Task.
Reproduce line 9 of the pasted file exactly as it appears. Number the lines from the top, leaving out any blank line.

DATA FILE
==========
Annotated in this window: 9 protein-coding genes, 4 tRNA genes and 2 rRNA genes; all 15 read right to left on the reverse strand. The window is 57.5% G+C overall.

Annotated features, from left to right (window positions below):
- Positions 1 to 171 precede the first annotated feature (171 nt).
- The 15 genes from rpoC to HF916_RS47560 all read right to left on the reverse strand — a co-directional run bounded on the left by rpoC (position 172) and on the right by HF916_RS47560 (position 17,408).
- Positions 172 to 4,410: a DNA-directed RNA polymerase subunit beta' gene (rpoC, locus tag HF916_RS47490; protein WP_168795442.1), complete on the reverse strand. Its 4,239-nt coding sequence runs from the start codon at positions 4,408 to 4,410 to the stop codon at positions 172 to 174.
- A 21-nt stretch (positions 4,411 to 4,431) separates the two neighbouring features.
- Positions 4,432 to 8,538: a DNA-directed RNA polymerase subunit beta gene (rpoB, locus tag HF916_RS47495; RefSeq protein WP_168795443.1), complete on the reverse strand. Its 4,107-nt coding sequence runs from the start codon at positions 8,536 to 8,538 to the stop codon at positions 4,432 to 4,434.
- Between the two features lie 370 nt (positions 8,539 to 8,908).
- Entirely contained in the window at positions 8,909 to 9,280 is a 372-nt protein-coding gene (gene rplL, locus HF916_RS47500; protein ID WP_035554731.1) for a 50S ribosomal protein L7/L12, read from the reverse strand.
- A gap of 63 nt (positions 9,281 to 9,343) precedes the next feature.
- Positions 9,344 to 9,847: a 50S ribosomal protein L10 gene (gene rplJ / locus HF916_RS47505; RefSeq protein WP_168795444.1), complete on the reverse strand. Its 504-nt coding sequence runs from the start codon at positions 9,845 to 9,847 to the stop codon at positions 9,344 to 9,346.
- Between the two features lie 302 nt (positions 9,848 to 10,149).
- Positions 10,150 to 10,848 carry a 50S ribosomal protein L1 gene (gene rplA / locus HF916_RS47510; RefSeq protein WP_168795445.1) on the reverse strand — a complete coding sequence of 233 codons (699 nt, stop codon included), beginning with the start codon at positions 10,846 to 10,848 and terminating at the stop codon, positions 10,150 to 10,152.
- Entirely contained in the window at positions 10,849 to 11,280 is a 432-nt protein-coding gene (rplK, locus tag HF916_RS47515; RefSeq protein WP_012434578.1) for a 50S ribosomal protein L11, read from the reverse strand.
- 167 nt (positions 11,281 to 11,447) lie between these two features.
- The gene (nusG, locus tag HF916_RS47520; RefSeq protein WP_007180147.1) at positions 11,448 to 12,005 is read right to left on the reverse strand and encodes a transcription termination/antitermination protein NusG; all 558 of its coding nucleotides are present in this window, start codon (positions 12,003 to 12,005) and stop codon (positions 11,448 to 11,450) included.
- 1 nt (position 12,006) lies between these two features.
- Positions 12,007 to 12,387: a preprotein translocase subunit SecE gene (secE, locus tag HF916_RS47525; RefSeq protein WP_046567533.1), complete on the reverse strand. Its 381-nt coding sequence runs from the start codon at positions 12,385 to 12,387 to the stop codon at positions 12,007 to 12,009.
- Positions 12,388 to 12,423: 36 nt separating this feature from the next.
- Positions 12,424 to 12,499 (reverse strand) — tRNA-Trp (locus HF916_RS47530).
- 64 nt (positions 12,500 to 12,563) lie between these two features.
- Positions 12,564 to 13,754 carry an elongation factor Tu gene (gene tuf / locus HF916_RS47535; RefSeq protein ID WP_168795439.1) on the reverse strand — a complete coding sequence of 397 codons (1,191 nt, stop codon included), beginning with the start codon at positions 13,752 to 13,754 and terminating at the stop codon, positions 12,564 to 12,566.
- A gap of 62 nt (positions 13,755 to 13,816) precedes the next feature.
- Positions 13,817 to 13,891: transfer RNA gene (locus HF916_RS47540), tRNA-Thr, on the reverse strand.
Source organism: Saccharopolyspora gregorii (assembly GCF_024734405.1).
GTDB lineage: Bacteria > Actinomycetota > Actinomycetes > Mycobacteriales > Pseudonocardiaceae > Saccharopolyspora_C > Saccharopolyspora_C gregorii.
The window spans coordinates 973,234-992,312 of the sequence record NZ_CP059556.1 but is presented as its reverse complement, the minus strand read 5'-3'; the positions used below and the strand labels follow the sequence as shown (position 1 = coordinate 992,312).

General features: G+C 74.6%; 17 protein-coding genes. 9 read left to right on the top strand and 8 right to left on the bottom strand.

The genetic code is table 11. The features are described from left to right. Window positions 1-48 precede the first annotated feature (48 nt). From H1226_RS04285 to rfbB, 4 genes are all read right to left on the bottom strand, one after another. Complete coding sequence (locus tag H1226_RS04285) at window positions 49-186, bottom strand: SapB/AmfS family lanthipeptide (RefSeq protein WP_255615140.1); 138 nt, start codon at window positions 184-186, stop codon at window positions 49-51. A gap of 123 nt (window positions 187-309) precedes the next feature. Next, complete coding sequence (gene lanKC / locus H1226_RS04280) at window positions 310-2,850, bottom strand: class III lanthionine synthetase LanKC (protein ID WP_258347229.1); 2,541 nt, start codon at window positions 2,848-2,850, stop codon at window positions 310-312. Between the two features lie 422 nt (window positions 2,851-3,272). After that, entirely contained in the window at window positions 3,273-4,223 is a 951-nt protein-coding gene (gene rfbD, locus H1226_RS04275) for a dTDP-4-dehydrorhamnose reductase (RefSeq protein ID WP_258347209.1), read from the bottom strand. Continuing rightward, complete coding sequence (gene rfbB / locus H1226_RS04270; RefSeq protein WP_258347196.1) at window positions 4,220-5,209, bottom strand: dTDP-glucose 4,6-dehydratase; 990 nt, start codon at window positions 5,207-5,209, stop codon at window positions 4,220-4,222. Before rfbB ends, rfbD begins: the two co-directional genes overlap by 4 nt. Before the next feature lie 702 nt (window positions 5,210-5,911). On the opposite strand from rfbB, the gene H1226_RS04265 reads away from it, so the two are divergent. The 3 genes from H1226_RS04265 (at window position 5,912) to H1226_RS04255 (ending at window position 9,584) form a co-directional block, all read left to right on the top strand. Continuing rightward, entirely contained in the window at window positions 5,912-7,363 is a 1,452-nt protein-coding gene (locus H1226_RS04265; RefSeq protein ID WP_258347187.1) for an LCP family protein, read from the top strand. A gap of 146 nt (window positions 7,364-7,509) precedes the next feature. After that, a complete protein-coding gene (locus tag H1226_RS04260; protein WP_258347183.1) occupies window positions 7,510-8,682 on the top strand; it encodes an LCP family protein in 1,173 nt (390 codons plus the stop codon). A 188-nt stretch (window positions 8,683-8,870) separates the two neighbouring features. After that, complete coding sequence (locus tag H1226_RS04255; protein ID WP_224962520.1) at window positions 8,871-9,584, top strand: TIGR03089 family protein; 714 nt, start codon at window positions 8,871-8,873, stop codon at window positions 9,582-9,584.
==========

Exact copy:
- Entirely contained in the window at positions 8,909 to 9,280 is a 372-nt protein-coding gene (gene rplL, locus HF916_RS47500; protein ID WP_035554731.1) for a 50S ribosomal protein L7/L12, read from the reverse strand.